Much like with The Sword Dancer, the research Ms. Lin puts into her books were stellar.  I love books I can learn from and everything was so subtle and realistic.  I didn't feel as if I was being "told" who things were or how things worked.  It all came together so well, with the day-to-day life, social hierarchy, and the love story.

I liked Yan Ling and I really loved the fact that even in the beginning, she stood up for herself.  It sounded much like how a young independent woman would react. At the same time, she was smart and humble enough to apologize for her mistakes.  A trend I have noticed was the place on education...how it brings people together.  Granted, I thought 3 months was rather fast for her to be as eloquent as she got, but then again, she was a smart young lady to begin with.

Fei Long was hot.  Not the cover model, that picture was just a little odd.  The character though, whew...hottie.  Smart, strong and very respectful.  He was responsible and quiet.  I enjoyed how that even though Fei Long was a quiet man that took the burden onto himself, he was actually very passionate in his own way without being crazy.  It was like a gentle strength.  Lol.

Now, I loved Dao.  When I used to watch the Drama series growing up, I was always more interested in the side characters. I always wondered why some of those servants would remain so loyal even when their masters and mistresses made stupid choices after another, or would remain with a single person the rest of their lives - sacrificing everything.  Then again, those stories really just used the "servants" to drive the story without giving them real backgrounds to explain such loyalities.  Here, I love how Jeannie Lin gave one great explanation that I'm sure happened more often than not.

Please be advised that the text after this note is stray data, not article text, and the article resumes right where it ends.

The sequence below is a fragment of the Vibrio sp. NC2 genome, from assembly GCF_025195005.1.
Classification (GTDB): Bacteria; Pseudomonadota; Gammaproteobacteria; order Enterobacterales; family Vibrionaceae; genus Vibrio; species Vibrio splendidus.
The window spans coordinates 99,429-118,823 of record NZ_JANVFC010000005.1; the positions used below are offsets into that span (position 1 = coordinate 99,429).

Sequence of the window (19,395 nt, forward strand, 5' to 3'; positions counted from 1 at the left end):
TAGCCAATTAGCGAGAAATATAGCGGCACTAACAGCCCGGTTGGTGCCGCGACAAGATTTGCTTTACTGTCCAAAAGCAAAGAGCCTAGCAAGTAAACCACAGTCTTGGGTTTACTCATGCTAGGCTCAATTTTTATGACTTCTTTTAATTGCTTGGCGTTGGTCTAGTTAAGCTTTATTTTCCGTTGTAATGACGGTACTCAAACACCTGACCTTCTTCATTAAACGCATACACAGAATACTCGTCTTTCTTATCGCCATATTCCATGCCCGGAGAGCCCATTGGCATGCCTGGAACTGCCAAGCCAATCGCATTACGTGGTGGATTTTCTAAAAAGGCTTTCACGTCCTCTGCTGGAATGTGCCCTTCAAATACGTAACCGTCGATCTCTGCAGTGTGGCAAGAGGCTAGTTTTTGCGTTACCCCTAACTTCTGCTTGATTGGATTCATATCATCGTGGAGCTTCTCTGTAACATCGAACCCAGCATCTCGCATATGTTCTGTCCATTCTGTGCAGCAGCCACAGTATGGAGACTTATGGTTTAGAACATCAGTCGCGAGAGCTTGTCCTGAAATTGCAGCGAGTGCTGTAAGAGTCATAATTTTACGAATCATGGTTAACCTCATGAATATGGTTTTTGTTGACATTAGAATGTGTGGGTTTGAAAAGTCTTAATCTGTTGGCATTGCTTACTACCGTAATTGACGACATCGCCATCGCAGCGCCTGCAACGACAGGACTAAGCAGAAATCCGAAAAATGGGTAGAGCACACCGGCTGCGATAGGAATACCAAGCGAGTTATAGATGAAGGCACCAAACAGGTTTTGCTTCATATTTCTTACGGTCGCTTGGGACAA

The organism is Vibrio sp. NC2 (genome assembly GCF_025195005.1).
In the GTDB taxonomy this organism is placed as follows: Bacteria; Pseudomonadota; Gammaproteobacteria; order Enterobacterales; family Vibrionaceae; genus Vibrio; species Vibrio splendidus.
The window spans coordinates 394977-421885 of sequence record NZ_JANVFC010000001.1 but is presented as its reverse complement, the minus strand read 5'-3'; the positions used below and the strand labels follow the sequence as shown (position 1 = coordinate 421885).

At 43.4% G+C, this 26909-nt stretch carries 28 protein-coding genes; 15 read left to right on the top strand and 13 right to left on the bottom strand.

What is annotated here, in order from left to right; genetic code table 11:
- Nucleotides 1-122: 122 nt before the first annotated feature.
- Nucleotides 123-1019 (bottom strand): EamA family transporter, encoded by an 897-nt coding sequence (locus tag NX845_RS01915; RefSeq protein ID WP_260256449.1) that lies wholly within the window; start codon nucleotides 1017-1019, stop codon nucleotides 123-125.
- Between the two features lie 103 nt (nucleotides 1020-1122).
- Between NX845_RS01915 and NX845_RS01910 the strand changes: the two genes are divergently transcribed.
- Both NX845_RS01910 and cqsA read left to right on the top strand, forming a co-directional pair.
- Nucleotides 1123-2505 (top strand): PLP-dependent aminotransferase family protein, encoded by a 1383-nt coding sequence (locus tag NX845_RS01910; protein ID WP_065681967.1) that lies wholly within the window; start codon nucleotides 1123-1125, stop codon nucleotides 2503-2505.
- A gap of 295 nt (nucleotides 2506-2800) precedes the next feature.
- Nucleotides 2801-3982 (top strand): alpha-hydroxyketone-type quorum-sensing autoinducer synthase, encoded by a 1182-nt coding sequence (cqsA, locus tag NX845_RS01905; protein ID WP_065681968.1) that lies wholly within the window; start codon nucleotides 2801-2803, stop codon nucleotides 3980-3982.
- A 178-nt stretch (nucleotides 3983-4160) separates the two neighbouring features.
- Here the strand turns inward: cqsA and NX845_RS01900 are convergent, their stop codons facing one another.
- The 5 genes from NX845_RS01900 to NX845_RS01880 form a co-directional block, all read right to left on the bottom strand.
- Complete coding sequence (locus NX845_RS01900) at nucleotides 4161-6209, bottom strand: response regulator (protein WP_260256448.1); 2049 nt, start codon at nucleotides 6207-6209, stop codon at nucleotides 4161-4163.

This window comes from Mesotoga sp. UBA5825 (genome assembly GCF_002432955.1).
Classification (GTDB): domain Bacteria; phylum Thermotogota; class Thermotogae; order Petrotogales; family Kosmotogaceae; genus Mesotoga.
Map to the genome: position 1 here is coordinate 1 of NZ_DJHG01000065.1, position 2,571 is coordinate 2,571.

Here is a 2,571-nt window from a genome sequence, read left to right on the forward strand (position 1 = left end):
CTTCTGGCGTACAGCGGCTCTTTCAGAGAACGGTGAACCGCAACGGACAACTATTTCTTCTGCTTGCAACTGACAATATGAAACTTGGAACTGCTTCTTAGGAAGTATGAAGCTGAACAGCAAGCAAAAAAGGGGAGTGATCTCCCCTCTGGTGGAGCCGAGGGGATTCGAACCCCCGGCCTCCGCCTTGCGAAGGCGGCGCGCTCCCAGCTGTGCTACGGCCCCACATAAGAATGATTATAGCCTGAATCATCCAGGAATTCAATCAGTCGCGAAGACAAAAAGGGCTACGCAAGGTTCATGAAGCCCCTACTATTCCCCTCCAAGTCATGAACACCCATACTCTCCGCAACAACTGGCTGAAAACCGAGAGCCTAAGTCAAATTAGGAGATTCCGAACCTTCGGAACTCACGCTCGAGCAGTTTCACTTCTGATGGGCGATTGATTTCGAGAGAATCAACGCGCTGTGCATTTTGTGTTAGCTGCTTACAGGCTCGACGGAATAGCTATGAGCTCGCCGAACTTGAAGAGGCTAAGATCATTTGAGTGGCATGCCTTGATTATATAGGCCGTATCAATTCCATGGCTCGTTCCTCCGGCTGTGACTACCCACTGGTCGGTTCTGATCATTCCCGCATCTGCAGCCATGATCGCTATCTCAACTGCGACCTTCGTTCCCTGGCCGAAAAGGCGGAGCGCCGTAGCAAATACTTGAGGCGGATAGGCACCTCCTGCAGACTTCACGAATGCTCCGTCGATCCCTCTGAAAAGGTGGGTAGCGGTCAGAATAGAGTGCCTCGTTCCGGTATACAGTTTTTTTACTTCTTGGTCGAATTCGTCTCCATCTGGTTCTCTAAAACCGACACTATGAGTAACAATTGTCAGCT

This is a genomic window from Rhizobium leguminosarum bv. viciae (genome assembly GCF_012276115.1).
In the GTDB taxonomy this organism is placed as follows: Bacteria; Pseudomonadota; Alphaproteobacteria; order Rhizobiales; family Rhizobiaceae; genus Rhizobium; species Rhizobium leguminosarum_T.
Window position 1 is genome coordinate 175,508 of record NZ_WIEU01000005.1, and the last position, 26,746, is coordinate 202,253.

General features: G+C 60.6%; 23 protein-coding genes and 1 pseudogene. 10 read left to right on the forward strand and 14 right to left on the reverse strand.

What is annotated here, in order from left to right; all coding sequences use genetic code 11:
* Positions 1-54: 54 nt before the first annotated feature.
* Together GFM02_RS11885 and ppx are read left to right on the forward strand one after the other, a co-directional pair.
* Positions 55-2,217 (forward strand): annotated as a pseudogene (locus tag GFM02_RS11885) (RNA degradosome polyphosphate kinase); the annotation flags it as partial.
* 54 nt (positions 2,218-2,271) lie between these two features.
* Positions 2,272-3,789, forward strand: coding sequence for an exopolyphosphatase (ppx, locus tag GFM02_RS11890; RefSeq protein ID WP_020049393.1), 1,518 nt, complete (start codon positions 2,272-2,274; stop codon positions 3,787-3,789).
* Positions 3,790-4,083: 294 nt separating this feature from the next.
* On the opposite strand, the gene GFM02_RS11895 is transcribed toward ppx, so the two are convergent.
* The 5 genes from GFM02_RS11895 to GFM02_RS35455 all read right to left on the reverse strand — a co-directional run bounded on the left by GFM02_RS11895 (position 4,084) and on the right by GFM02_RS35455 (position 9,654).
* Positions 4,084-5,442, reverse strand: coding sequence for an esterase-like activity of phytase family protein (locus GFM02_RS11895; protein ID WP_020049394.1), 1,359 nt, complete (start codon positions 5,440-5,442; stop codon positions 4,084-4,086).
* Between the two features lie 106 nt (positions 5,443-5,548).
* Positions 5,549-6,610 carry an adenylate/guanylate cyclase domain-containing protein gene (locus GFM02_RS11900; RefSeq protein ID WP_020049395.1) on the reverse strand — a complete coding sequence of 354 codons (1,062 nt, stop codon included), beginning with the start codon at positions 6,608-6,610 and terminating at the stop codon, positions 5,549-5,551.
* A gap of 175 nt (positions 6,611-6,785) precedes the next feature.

*SPOILER*
Dao was Fei Long's half sister as her mother was a servant there.  
I loved how Dao was expressive, smart, inquisitive and that she and Yang Lin were friends.  None of that stupid female rivalry stuff.  Instead, they were more like sisters - sort of.  :)  I really really wished I could've read the novella, but I'm not good with ebooks... The last time I read using my sister's ipad, if fell and slammed on my face.  My nose did not appreciate it.  Someday though, and someday soon...I will get myself a good e-reader and read more Jeannie Lin!!!!  Among others. :)

Ok, some stuff: